Selling to Mainstream Customers

In a recent event in September, Apple introduced a new iPhone lineup–the iPhone 14–, a new AirPod model, new Apple Watches, updates to some of their streaming offers, and new versions of its operating systems for their various devices.

As usual, Apple enthusiasts are eager to comment on the wonders of the new devices, and the incremental improvements of each new release of Apple hardware and software. On the other hand, many people are happy to point out that the company has not introduced a new disruptive product since the iPhone.

What most people don’t realize is that since Steve Jobs passed away, Apple has become a different company, and it’s not just because of Steve’s absence. As Seth Godin explains brilliantly in a recent episode of Akimbo, the reality distortion field has been shut off. Under Tim Cook, Apple is no longer the company trying to invent things that haven’t been yet invented. Its mission is no longer to dance with technology1. Apple is focused on becoming the most valuable company in the World, over and over again, and making sure the world is rebuilt around Apple mobile devices. So far, Cook has done an incredible job in both respects.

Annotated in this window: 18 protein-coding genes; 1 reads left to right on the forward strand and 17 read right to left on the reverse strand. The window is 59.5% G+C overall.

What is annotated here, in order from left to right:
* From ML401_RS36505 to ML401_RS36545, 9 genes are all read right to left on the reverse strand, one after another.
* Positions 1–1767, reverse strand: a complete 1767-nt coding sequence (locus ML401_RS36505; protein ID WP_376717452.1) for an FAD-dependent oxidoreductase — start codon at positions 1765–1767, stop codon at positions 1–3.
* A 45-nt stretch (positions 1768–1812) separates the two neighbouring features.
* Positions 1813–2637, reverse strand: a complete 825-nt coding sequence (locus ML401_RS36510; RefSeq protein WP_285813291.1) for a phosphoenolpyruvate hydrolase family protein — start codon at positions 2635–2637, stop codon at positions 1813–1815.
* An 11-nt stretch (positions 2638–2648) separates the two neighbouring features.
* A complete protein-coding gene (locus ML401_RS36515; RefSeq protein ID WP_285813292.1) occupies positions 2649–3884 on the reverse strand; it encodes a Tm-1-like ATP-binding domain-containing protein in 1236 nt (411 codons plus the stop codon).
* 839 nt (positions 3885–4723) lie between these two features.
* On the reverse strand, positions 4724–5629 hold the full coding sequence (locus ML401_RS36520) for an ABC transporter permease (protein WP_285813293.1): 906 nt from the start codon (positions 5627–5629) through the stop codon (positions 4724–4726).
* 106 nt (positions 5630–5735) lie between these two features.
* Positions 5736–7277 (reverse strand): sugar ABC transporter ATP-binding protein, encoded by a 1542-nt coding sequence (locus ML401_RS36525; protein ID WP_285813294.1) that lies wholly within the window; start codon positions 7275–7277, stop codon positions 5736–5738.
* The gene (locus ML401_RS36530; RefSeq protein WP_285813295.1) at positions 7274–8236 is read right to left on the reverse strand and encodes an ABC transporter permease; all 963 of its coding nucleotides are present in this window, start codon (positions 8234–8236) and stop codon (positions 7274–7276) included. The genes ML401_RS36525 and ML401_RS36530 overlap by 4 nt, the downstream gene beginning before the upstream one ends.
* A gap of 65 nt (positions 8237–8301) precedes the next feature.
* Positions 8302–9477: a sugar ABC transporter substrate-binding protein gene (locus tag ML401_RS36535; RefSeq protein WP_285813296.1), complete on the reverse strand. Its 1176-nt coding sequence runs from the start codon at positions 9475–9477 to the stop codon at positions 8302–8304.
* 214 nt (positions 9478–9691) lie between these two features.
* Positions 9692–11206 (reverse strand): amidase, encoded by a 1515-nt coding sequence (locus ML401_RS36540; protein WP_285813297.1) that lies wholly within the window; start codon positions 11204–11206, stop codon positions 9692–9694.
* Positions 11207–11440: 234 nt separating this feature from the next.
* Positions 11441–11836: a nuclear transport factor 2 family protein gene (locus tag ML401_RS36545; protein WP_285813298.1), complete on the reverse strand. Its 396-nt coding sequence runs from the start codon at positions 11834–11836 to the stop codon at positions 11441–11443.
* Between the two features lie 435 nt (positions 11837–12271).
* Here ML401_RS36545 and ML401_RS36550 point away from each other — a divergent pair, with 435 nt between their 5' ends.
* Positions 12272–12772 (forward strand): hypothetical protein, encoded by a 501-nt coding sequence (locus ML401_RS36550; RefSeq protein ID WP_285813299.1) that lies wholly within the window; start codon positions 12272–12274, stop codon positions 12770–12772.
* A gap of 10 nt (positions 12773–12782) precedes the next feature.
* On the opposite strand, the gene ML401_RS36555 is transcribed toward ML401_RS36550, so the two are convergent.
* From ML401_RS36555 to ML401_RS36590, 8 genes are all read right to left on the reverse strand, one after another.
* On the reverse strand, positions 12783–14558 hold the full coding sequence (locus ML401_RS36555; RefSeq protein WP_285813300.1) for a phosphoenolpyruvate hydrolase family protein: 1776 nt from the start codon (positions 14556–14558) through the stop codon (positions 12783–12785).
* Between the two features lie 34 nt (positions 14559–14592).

Apple stopped selling to early adopters years ago. Geoffrey Moore’s book, Crossing the Chasm is appropriately subtitled Marketing and Selling High-Tech Products to Mainstream Customers. It’s precisely what Apple is doing now.

Photo by James Yarema on Unsplash

  1. Does anyone think that the new “Dynamic Island” feature is a disruptive innovation? No matter all the hype Apple is pushing around this software feature, it’s just that, a cool improvement to the user interface. ↩︎

innovation Apple iPhone Tim Cook

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